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Mainstream, VOL 61 No 20, May 13, 2023

Risks in Polycystic Ovary Syndrome that Affect Quality of Life | Bhattacharjya & Amaresha

Saturday 13 May 2023


by Astha G Bhattacharjya, Anekal C Amaresha *

Many women of reproductive age suffer from the endocrine-gynecological condition known as polycystic ovarian syndrome/disease (PCOS/PCOD). Currently, there is no effective treatment and there are only medications available to alleviate the suffering due to this condition. Medically, in the allopathic system of medicare, it is considered a ‘lifestyle disease’ and clinicians typically recommend leading a healthy lifestyle for prevention of PCOS/PCOD. Women with PCOS/PCOD have issues in terms of extreme pain during the menstruating phase, weight gain and menstrual irregularities which lead to poor quality of life. In various indigenous and other systems of medicine, many remedies are offered.

This study aims to explore body-appreciation and the quality of life among women who face the risk of PCOS/PCOD. As many as 79 percent of the participants in this online study were found to have moderate to high risk of PCOS/PCOD. The body appreciation and quality of life scores were found to be lower among the participants. Overall, however, the conclusion was, that there is no significant difference between body-appreciation and quality of life for women with PCOS/PCOD and those without. The participants in this particular did have higher levels of risk for PCOS/PCOD. It is obvious from this small study that large studies with longitudinal designs are required to establish the causal factors or predictors of PCOS/PCOD and its relation with body appreciation and quality of life.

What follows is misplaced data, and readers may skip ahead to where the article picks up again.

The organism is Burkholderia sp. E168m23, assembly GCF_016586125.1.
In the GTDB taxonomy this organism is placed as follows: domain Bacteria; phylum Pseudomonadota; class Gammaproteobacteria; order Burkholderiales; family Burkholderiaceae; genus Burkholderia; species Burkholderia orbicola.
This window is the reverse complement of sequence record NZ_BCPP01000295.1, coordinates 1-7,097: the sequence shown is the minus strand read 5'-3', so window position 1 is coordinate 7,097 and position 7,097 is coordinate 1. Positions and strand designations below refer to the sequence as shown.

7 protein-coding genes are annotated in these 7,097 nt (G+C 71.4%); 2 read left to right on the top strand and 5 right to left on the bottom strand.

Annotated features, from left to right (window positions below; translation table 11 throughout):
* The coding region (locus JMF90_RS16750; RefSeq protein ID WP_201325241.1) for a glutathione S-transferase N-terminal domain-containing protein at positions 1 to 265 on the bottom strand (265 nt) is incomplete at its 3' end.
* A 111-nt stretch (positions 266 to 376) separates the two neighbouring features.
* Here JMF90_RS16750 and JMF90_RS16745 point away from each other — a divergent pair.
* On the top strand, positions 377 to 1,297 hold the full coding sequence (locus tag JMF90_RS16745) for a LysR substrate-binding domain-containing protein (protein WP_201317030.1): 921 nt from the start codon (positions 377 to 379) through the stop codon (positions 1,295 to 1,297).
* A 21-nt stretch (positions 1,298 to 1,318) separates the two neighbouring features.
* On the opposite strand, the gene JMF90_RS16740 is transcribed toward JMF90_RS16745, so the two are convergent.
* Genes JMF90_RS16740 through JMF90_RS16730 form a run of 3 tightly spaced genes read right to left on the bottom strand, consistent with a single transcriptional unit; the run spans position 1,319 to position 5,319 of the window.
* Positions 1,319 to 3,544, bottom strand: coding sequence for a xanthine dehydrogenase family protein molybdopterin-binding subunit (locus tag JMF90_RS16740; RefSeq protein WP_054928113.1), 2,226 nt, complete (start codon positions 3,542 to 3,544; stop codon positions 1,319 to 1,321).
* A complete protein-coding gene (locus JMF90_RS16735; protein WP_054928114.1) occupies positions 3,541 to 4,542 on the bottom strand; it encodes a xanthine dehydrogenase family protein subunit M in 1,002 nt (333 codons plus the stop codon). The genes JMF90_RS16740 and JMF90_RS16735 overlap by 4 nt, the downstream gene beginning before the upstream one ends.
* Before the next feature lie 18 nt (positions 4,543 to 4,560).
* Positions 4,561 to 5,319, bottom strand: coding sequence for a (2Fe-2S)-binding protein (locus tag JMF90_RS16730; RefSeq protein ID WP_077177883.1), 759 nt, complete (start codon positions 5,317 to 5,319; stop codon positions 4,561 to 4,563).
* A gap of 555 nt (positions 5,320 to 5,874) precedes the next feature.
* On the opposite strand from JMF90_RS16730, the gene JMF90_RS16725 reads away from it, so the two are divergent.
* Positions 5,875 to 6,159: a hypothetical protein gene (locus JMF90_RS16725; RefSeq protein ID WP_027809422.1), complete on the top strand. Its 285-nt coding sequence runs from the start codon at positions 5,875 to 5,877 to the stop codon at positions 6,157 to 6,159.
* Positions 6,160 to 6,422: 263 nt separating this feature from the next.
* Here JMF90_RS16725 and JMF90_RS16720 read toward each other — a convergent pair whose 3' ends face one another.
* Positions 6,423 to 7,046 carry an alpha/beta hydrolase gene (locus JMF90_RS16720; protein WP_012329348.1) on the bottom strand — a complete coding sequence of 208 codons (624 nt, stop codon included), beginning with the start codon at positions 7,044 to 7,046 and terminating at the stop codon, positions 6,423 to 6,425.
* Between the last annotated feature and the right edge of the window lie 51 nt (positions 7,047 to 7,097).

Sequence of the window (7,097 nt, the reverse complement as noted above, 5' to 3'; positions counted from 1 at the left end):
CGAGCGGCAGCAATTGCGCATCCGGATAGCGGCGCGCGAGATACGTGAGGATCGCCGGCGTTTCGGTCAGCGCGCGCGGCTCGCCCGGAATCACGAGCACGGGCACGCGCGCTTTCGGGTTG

MAJORITY OF ENDOCRINE disorders affecting women of reproductive age are caused by polycystic ovary disease (PCOD), which affects five to ten percent of women in the West. A wide variety of symptoms are present in various combinations in women with PCOS/PCOD (Varghese Joy, Saji S and Radhakrishnan, 2018). These include insulin resistance, hirsutism, sub-fertility or infertility, anovulation, weight gain or obesity, acne vulgaris, oligomenorrhea, menorrhagia, androgenic alopecia, as well as amenorrhea, oligomenorrhea, menorrhagia, and menorrhagia (Varghese Joy, Saji S and Radhakrishnan, 2018). Expanding research also links metabolic disorders and illnesses like PCOS to an increased risk of endometrial cancer, type 2 diabetes, cardiovascular disease, dyslipidaemia, and hypertension.

Due to the wide range of symptoms, PCOS/PCOD has been difficult to diagnose (Varghese Joy, Saji S and Radhakrishnan, 2018). This cross-sectional, online survey included 204 women (18-25 age group) and the data was collected using Body Appreciation Scale-2 and WHO Bref Quality Of Life (WHOQOL BREF) scale. Factors related to PCOS/PCOD were calculated, using symptoms in the WHO protocol. Many studies have been conducted on this. Convenience and snowball sampling were used to collect the data via questionnaires (google forms) using social media.

The current study is a cross-sectional, descriptive research, which explores body appreciation and quality of life among women at risk of PCOS/PCOD. It also studies the association of demographic profiles of women at risk and not at risk with study variables, body appreciation and quality of life. The study was conducted from August 2022 to October 2022. The respondents were from urban and rural settings, who are able to comprehend English.

Semi-structured questions were used. The symptoms of PCOD were calculated by using questions such as, ‘Have you gained weight?’, ‘Do you have irregular menstrual cycle?’, ‘Do you have oily skin’, ‘Do you have hair loss?’, ‘Do you have acne’, ‘Do you have abnormal hair growth’, ‘Do you have dark skin patches?’ (Cronin, Guyatt, Griffith, et. al., 1998).